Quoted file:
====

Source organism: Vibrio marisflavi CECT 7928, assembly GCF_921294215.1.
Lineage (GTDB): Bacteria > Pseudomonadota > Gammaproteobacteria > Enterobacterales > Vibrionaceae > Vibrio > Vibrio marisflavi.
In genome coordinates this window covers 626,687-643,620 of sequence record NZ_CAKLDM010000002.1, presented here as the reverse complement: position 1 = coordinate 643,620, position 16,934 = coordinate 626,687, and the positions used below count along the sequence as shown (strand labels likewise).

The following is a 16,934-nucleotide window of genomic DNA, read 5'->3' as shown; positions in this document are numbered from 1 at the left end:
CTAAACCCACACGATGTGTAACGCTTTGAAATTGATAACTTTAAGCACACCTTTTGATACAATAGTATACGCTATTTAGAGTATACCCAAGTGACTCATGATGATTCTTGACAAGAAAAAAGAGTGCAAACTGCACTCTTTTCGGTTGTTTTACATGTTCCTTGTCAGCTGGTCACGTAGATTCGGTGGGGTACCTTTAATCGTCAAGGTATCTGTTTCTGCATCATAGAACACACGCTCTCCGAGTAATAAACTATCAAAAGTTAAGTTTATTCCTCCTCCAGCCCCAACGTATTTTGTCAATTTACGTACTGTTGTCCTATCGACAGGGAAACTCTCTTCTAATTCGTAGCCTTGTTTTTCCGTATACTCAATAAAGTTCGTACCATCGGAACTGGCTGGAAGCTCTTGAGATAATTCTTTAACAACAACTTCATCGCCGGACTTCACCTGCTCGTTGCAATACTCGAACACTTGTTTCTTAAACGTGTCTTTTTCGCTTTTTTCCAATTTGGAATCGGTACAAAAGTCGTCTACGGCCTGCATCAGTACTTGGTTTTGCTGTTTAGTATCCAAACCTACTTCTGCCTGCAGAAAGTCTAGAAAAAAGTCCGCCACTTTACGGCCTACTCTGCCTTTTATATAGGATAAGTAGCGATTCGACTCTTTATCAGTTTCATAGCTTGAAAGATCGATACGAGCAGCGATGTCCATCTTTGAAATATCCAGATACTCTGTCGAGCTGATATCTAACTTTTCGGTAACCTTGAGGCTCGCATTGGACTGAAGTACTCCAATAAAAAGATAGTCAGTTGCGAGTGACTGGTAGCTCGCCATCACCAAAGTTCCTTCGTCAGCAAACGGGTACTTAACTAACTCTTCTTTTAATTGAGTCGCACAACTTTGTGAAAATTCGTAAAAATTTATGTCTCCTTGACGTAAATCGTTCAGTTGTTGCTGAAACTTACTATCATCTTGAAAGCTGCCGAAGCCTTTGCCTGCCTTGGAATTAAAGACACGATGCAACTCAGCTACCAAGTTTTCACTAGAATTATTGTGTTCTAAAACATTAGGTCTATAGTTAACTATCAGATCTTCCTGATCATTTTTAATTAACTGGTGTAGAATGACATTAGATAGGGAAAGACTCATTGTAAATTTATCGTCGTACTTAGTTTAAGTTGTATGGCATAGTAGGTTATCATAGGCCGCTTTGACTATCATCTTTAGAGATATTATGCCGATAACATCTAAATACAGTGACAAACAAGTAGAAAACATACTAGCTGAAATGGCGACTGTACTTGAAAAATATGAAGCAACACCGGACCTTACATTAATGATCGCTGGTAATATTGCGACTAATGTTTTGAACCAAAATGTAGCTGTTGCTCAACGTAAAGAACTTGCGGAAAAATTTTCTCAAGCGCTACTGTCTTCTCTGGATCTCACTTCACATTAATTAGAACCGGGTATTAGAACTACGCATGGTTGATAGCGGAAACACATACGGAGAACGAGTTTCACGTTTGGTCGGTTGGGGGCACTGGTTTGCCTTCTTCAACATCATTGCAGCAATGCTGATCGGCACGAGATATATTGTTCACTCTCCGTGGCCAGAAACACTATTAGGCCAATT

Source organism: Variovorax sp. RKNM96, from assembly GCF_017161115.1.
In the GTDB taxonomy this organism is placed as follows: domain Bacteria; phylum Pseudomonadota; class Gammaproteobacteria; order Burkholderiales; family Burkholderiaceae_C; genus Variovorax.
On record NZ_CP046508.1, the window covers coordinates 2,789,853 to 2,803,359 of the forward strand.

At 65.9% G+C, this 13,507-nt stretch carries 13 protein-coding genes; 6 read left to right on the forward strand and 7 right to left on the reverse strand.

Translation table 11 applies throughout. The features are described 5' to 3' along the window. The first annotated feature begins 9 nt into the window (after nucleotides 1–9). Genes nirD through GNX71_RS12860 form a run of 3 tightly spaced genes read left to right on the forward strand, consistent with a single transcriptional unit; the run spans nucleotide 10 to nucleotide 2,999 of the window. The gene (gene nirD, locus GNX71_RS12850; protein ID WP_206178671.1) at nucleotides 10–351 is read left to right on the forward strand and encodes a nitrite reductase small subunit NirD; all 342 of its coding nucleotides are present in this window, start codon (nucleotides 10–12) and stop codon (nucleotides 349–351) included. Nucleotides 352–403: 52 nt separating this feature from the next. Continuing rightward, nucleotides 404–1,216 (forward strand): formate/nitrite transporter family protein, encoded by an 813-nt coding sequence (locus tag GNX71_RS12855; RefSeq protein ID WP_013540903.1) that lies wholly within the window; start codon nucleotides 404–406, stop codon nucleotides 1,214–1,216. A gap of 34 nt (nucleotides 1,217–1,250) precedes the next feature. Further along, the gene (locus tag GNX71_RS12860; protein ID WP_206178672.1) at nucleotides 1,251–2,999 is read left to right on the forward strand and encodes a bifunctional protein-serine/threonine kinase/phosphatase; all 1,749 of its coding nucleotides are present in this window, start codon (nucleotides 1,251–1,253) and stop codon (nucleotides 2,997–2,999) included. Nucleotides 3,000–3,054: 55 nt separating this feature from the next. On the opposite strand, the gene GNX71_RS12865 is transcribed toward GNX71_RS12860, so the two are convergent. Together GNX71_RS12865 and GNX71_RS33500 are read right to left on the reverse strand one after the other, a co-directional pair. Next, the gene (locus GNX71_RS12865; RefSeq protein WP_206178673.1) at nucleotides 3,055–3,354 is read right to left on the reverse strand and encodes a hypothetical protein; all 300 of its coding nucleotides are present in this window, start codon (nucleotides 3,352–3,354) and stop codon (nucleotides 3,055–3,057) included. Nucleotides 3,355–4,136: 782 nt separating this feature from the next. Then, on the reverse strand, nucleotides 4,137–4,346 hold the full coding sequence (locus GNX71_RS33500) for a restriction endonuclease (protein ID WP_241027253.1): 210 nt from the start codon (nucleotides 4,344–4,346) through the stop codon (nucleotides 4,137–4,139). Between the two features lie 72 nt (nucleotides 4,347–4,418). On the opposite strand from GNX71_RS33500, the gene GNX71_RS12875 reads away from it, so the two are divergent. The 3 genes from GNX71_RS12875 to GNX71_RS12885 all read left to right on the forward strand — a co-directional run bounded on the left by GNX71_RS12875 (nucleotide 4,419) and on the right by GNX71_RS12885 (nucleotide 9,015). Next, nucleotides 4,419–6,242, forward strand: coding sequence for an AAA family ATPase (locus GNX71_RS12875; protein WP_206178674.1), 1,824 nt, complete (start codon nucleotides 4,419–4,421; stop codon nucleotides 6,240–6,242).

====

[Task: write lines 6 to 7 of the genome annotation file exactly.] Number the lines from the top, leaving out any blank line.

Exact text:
Source organism: Variovorax sp. RKNM96, from assembly GCF_017161115.1.
In the GTDB taxonomy this organism is placed as follows: domain Bacteria; phylum Pseudomonadota; class Gammaproteobacteria; order Burkholderiales; family Burkholderiaceae_C; genus Variovorax.